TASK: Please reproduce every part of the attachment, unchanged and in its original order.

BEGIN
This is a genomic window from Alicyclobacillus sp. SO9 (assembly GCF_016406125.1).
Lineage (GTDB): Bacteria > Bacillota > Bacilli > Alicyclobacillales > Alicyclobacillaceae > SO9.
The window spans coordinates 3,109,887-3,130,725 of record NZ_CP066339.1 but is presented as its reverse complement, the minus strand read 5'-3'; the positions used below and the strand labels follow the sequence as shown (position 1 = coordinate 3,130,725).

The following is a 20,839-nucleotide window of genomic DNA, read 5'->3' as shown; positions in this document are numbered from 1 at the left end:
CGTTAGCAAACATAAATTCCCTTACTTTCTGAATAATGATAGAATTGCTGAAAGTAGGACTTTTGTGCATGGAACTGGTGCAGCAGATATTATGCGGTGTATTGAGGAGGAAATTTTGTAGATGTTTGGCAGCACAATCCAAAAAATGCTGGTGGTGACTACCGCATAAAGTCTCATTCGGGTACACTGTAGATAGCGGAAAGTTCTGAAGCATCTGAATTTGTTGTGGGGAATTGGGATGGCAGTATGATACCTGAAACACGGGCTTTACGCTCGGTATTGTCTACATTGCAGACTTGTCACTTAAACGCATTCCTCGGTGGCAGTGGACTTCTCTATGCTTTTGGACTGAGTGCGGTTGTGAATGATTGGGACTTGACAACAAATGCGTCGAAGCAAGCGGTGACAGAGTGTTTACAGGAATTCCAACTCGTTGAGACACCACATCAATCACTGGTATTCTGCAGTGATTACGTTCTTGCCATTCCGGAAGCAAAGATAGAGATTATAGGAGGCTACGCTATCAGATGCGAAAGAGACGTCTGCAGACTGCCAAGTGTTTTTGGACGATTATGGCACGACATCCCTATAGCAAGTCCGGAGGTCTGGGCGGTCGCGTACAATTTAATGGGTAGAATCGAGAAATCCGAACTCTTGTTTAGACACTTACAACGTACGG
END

This is a genomic window from Alicyclobacillus sp. SO9 (assembly GCF_016406125.1).
Lineage (GTDB): Bacteria > Bacillota > Bacilli > Alicyclobacillales > Alicyclobacillaceae > SO9.
The window spans coordinates 3,109,887-3,130,725 of record NZ_CP066339.1 but is presented as its reverse complement, the minus strand read 5'-3'; the positions used below and the strand labels follow the sequence as shown (position 1 = coordinate 3,130,725).

The following is a 20,839-nucleotide window of genomic DNA, read 5'->3' as shown; positions in this document are numbered from 1 at the left end:
CGTTAGCAAACATAAATTCCCTTACTTTCTGAATAATGATAGAATTGCTGAAAGTAGGACTTTTGTGCATGGAACTGGTGCAGCAGATATTATGCGGTGTATTGAGGAGGAAATTTTGTAGATGTTTGGCAGCACAATCCAAAAAATGCTGGTGGTGACTACCGCATAAAGTCTCATTCGGGTACACTGTAGATAGCGGAAAGTTCTGAAGCATCTGAATTTGTTGTGGGGAATTGGGATGGCAGTATGATACCTGAAACACGGGCTTTACGCTCGGTATTGTCTACATTGCAGACTTGTCACTTAAACGCATTCCTCGGTGGCAGTGGACTTCTCTATGCTTTTGGACTGAGTGCGGTTGTGAATGATTGGGACTTGACAACAAATGCGTCGAAGCAAGCGGTGACAGAGTGTTTACAGGAATTCCAACTCGTTGAGACACCACATCAATCACTGGTATTCTGCAGTGATTACGTTCTTGCCATTCCGGAAGCAAAGATAGAGATTATAGGAGGCTACGCTATCAGATGCGAAAGAGACGTCTGCAGACTGCCAAGTGTTTTTGGACGATTATGGCACGACATCCCTATAGCAAGTCCGGAGGTCTGGGCGGTCGCGTACAATTTAATGGGTAGAATCGAGAAATCCGAACTCTTGTTTAGACACTTACAACGTACGG